The sale of the 30% stake in STC, the 14th largest telecommunications company in the world,  through an initial public offering generated some USD9.6bn in revenue for the Saudi Arabian government. This was the second largest flotation in the world in 2002 and by far the largest share offering in the Middle East.

The scale of this success was extraordinary, not least because only Saudi citizens were able to buy and the IPO took place in the run up to the American invasion of Iraq ? indeed many financial advisers in Riyadh were recommending the government to delay the share offering because of the region?s political instability.

In the event some 900,000 Saudis applied for shares, the issue was three and a half times oversubscribed, and since flotation it has dramatically outperformed the market and been the most actively traded share. Within months the price had doubled ? by the end of the first quarter of 2004 it was up 150% ? and the shares, which make up more than 20% of the market capitalisation, accounted for more than half the market trading.

Other important moves in recent years include bonds in both UAE dinars and dollars for Dubai?s airline flag carrier, Emirates. These bonds are now quoted on the Dubai Financial Market. In Jordan the sale of a small stake in its telecommunications company was oversubscribed.

Of particular interest was the success in Bahrain of regular sukuks, which are short term, liquid asset-backed tradable Treasury instruments. These are quoted on the Bahrain Stock Exchange and have been some of the most regularly traded instruments there.

Another important change has been in the attitude of investors towards the market. There is now a greater readiness to invest in other Gulf markets. In the last five years, Gulf markets have become enthusiastic about cross listing and most markets in the six Gulf Co-operation Council states ? Saudi Arabia, Bahrain, Kuwait, Oman, Qatar and the UAE ?  are now open to investors from other member states.

The markets are now benefiting from these decisions. Bankers say that investors, who had previously focused almost exclusively on their domestic markets, are now prepared to invest in other GCC markets. In part this reflects the change in corporate behaviour. Not so long ago many Gulf institutions ? either by laws or instinct ? were narrowly focused on their own company. More companies ? and particularly banks ? are operating across the region, which makes them better known.

Perhaps the most important factor is the increased transparency in Gulf markets. Until a few years ago, these markets were extremely volatile and there were many suspicions of insider dealings. A further factor in states like Kuwait was extensive cross holding of shares.

The greater transparency of Arab markets now means that there is less emphasis on direct local knowledge, while better regulation means there is less risk of insider dealing and extreme switches of sentiment. These are, say bankers, the first signs of a move towards the creation of a single Gulf stock market ? but they warn there is a long way to go due to the reluctance of some states to allow participation by non-Gulf investors. Some markets like Oman, Bahrain and Jordan are fully open, but Saudi Arabia is still closed and the UAE only allows foreign holdings in a very few shares.

Equally important has been the change in behaviour. Traditionally Arab investors have either been long term holders of their shares or government stock ? with the result that only a small proportion are actively traded ? or they have seen the markets as a way of making rapid short term gains.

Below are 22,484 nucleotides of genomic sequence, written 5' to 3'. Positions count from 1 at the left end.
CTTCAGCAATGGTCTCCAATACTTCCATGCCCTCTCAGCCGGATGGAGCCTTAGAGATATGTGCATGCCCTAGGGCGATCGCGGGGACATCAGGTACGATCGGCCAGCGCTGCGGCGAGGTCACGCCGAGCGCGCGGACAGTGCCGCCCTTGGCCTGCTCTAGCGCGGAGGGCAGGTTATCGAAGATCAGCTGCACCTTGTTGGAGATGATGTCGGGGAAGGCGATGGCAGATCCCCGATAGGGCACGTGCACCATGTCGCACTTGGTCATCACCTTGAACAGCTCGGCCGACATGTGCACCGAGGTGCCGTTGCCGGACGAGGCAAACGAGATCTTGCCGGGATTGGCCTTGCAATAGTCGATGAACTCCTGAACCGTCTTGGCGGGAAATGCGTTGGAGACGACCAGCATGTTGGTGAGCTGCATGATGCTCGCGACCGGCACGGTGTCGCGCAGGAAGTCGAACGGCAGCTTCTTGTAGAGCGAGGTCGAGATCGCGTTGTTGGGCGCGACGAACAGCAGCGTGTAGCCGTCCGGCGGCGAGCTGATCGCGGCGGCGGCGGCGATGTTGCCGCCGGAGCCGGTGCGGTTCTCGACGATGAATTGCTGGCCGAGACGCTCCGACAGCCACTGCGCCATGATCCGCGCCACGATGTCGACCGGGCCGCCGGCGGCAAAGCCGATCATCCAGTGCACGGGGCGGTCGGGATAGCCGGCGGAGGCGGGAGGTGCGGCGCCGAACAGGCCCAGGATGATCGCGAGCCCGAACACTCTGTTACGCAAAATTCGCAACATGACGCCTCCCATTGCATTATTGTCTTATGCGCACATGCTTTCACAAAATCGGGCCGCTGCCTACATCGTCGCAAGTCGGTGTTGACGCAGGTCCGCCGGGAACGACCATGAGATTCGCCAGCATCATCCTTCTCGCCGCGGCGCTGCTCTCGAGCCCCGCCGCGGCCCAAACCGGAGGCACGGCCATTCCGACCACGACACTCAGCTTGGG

This has meant that there was until recently very little of the capital markets culture and little incentive for the family companies that dominate business in most of the Middle East to raise money through bonds or equities. These firms were also deterred by the fact that they would have to reveal information about their companies when historically most of them have conducted their affairs in considerable secrecy.

There are the first signs of a change in attitude. All the regional exchanges have devoted considerable effort towards persuading these companies that it is much cheaper to raise money through the markets than through direct bank finance and bankers say that it is only a matter of time before the younger generation of business leaders, who are Western trained and more sympathetic to the markets culture than their fathers, start to raise money in this way.

It will also become essential as firms which have been run by a single dominant figure pass on an inheritance which will be split between several children. A further factor is that some of the younger generation of businessmen will want to develop their own companies and the only way to grow rapidly will be through raising debt or equity.

However, stock exchange managers are sanguine about the length of time it will take to achieve this and admit that for some time the shape of the Gulf market will be dominated by financial institutions and telecommunications companies.

So, the key question now for the Arab markets is whether the range of political and economic factors, combined with the speed at which the market is developing, will have provided a positive enough experience for Middle East investors to stay in local markets when Western investments become more attractive.

Gulf bankers accept that eventually political fears about placing money in the West will subside and that the New York and London indexes are likely to perform well as the international economy revives. Even if Arab investors are nervous about equities, more money will be placed in property.

This is likely to happen at a time when Arab markets perform less well than in the boom period of recent years. Instead of the 70% growth of the last year, bankers say that Gulf stock exchange indexes are unlikely to rise more than 10% in 2004 because in most countries markets are at a historic high price to earnings ratio.

However, this could be an underestimate if governments press ahead with privatisation and liquidity continues to increase ? some USD10-12bn of dividends alone were pumped into shareholders? pockets as a result of the markets? performance last year.

In the eastern Mediterranean Jordan is also likely to see similar levels of growth, but Lebanon is likely to be nervy as it is election year, and the Palestine Exchange, once seen as symbol of that region?s growing stability, will remain on the floor until the end of the current conflict.